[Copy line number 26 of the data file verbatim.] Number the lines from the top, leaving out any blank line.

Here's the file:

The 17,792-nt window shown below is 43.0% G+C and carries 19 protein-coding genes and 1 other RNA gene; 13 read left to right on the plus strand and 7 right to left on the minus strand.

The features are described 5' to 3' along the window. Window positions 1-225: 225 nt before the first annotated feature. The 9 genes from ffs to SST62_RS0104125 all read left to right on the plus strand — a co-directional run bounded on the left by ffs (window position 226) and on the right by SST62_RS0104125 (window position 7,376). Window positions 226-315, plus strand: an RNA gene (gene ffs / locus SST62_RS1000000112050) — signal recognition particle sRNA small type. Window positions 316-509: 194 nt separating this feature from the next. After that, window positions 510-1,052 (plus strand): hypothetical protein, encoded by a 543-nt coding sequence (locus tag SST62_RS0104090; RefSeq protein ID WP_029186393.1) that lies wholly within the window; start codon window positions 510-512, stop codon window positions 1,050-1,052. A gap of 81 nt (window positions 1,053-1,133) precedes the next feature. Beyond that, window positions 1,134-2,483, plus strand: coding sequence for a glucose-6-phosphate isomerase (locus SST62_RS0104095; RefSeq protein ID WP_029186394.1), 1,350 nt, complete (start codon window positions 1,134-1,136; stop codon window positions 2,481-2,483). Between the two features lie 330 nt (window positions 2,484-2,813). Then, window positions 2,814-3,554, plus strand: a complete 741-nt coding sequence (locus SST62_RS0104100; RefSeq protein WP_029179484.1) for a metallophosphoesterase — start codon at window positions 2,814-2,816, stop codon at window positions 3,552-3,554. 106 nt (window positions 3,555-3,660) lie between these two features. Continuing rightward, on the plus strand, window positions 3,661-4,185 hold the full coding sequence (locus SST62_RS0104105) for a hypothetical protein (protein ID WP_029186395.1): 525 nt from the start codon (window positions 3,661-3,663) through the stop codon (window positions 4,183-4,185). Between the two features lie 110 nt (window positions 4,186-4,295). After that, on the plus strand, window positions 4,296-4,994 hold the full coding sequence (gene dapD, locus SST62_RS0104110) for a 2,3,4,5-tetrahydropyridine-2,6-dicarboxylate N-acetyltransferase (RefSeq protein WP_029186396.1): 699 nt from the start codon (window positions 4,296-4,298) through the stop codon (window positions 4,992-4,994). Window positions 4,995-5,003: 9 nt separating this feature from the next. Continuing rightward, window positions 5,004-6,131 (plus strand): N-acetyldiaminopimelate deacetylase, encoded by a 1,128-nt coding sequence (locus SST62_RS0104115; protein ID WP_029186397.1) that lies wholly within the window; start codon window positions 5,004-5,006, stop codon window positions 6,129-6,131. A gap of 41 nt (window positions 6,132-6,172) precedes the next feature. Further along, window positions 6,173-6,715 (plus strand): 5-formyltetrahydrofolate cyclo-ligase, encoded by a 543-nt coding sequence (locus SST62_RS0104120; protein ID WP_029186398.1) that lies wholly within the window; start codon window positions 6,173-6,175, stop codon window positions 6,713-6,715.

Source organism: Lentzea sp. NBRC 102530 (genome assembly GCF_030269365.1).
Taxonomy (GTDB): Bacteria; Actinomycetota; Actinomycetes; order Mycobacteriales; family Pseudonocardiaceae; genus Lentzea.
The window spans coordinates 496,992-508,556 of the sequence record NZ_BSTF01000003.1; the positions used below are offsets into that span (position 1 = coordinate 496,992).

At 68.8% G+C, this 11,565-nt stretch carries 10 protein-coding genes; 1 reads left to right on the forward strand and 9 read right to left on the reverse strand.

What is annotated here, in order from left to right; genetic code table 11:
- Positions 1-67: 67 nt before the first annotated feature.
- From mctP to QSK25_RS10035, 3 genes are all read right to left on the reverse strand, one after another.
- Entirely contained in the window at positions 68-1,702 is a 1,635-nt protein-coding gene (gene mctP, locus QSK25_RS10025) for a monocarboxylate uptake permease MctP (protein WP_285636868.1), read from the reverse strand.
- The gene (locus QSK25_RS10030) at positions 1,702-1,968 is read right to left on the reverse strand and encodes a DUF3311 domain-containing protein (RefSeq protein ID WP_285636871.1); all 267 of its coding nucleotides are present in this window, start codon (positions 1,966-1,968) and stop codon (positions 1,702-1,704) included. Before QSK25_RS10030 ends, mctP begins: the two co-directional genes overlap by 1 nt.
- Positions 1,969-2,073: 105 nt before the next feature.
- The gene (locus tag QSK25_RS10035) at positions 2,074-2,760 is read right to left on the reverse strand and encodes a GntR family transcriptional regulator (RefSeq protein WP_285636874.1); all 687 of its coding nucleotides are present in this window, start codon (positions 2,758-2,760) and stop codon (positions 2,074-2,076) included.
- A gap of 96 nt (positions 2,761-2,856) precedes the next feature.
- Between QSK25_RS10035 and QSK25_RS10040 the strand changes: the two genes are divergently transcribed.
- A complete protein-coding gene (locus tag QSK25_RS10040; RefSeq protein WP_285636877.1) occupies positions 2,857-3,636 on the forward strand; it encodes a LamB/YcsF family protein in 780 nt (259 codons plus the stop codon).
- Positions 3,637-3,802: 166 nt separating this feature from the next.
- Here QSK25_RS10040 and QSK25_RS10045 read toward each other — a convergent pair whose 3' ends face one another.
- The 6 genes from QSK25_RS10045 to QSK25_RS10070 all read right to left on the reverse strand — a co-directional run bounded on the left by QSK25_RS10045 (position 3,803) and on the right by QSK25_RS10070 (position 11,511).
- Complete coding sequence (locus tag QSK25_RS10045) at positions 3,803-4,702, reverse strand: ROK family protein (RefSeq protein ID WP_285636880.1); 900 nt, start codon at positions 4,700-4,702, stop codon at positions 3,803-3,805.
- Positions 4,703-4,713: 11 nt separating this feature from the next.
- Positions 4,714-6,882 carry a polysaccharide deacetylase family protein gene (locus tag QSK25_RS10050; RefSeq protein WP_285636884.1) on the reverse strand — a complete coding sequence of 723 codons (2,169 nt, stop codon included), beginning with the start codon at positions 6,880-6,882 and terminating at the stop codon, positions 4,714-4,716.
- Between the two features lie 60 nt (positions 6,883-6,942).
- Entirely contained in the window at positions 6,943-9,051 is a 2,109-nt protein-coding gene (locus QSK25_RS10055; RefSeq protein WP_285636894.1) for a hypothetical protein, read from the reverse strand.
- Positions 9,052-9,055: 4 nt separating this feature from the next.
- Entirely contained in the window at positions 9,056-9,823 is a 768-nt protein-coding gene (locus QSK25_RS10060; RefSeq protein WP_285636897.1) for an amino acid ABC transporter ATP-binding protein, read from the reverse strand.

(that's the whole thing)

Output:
- Entirely contained in the window at positions 9,056-9,823 is a 768-nt protein-coding gene (locus QSK25_RS10060; RefSeq protein WP_285636897.1) for an amino acid ABC transporter ATP-binding protein, read from the reverse strand.